Carnival of the Ghosts is our June, 2022 selection for Music of the Month. Read more about it and subscribe to our monthly CDs, or purchase this one for a donation to RootsWorld.

 

world music Nyokabi Kariũki gives us a highly personalized sound journey in peace places: kenyan memories. She takes us down a path through the sound images that haven’t left her; rather they have been informed and transformed by her artistic growth, and by the vividness as well as the fickleness of memory. Hers is a twenty-first century African interpretation of the environment and its relationship to traditional music. She teases us gently with console-tweaked natural sounds and with electronic fabrications. We share with her an intimate passage, one in which we feel, at the same time, enclosed within her secrets. Carolina Amoruso takes you to some of those secret places in her review. Listen.

 

world music Any Westerner who’s heard music of the Beja people, who live near Port Sudan, a city located on Sudan’s Red Sea coast and responsible for perhaps 90% of Sudan’s trade, discovered it via a 1995 CD release titled Rain in the Hills: Beja Ballads of Port Sudan. The album, released on the late John Storm Roberts’ defunct label Original Music, featured solo oud laments as well as tunes played on the basankoob, a Beja lyre. This new Ostinato release may not be the first to reach western ears (as they claim), but Beja Power! Electric Soul & Brass from Sudan's Red Sea Coast gives this music the largest Western audience it’s likely to have. It has also introduced a hybrid instrument, the tambo-guitar, a combination electric guitar and tambour (aka the basankoob). Also, the music on Beja Power! differs radically from the OM release as it’s electric, vocal-free, and played by a band that includes hand drummers, a sax, a second guitar and bass. Noori, the tambo-guitarist, sails over the album’s six tracks as his Dorpa Band rides subtle, breathtaking vamps. Bruce Miller gives you the rest of the story.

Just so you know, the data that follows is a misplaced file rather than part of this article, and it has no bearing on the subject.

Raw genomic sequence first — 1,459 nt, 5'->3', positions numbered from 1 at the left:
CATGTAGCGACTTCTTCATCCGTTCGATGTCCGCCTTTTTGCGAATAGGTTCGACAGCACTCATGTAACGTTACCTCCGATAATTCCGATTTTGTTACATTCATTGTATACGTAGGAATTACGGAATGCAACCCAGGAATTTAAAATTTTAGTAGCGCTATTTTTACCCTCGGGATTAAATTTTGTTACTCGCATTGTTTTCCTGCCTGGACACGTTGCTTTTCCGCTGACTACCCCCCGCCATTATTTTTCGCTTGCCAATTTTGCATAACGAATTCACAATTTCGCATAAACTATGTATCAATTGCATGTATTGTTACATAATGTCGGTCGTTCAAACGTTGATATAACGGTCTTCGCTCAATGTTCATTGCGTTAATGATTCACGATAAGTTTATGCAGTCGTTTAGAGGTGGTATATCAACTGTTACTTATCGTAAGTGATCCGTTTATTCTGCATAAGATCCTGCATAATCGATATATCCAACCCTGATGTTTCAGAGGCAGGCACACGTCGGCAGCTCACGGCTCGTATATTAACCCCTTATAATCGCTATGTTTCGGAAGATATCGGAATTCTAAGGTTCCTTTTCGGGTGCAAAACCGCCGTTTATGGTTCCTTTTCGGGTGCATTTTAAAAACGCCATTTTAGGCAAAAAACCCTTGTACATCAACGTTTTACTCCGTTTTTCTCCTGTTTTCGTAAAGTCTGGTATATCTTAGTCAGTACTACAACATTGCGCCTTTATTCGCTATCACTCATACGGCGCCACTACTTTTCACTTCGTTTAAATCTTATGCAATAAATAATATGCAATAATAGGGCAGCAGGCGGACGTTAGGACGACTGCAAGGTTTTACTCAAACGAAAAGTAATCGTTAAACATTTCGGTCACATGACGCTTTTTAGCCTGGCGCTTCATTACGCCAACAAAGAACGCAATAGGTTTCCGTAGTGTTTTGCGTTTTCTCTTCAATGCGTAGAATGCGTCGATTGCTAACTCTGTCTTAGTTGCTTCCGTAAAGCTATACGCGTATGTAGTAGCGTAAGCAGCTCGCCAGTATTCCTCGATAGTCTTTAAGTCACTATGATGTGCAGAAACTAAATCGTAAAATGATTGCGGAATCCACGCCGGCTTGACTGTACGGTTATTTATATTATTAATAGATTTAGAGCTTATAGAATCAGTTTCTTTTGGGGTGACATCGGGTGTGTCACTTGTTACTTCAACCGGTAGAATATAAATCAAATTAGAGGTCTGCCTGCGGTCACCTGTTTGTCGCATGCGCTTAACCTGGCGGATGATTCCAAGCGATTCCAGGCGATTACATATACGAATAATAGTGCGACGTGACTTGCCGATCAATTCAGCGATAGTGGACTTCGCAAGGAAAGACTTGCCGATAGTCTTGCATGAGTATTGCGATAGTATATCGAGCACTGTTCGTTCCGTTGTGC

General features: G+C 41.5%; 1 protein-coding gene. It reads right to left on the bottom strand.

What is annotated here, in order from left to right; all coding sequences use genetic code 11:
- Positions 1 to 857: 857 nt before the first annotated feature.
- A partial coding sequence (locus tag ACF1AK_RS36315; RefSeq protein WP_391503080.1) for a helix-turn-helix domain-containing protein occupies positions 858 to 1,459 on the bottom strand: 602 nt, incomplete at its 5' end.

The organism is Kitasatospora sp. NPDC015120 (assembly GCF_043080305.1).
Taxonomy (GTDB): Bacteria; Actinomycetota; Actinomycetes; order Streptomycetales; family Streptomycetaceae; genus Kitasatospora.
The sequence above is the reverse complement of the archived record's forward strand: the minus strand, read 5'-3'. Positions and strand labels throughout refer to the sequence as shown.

world music The seljefløyte is a Norwegian flute made from willow and Hans Fredrik Jacobsen reckons his latest album Svadilja is the first ever to solely feature the instrument in its traditional form. Jacobsen prefers to make his own flutes, in the traditional way. “One of the things I love doing most is whittling a willow pipe. This is something I do every spring, when nature is awakening with new life, colors are appearing, sap is rising in the trees, birds are singing and the world is a better place.” Svadilja is a collection of solo pieces he chose to record in the open air, in a forest not too far from Oslo. Mike Adcock reviews, and Hans Fredrick will show you how to make your own seljefløyte.

 

world music New in our file of short reviews and audio introductions:

Steve Earle and the Dukes dig in to the songs of Jerry Jeff (Walker, that is). Les Amazones d'Afrique are on tour in 2022 and have released a four song EP of live songs from their shows. Echo is the third collaboration between Welsh harpist Catrin Finch and Senegalese kora player Seckou Keita. Linde is a series of compositions by cellist Katrine Schiøtt that were written in the time after her baby was born; a period of long, sleepless nights when the mind doesn't always think clearly, when time seems to pass at a different pace.

Come get a few more Sound Bites

 

world music Those of us who listen to music constantly, particularly jazz, wait for the next burst of creativity that further defines the music. Jazz has been influenced by so many genres, including the African diaspora, Latin music and now every other form of music. It leads to the question: “Is this jazz?” Enter Maga Bo and his new album Amor (É Revolução), which recently stopped me in my tracks one morning while listening to WPKN radio. Maga Bo is an American-born music producer who has spent many years living in Brazil and mixing indigenous Brazilian roots music with 21st Century production and an amalgamation of various music forms... On Amor (É Revolução), his music is channeled in a glorious salute to Brazil, conjuring earth and spirit. Read Lisa Sahulka's review of the album and hear (and see) some of the music.